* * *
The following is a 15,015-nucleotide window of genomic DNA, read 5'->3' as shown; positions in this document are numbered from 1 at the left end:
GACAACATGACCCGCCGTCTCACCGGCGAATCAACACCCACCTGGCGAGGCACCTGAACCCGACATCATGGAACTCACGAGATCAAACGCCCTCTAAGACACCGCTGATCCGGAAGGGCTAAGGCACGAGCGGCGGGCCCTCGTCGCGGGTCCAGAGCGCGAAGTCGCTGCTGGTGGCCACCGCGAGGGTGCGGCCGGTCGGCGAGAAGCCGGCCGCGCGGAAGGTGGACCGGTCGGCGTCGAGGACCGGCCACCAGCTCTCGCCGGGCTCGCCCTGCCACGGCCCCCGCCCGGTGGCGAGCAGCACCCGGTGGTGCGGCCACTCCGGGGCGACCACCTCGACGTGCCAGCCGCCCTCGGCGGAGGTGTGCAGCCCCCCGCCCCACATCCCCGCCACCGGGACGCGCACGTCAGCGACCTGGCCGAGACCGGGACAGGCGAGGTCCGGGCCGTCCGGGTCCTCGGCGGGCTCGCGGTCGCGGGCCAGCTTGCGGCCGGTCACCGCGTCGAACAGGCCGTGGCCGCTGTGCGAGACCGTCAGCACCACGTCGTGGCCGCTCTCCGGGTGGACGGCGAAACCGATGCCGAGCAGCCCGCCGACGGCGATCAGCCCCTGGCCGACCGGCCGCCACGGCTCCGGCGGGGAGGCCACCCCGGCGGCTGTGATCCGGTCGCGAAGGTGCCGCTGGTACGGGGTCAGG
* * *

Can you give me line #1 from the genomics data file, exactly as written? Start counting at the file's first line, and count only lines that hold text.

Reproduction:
The following is a 15,015-nucleotide window of genomic DNA, read 5'->3' as shown; positions in this document are numbered from 1 at the left end: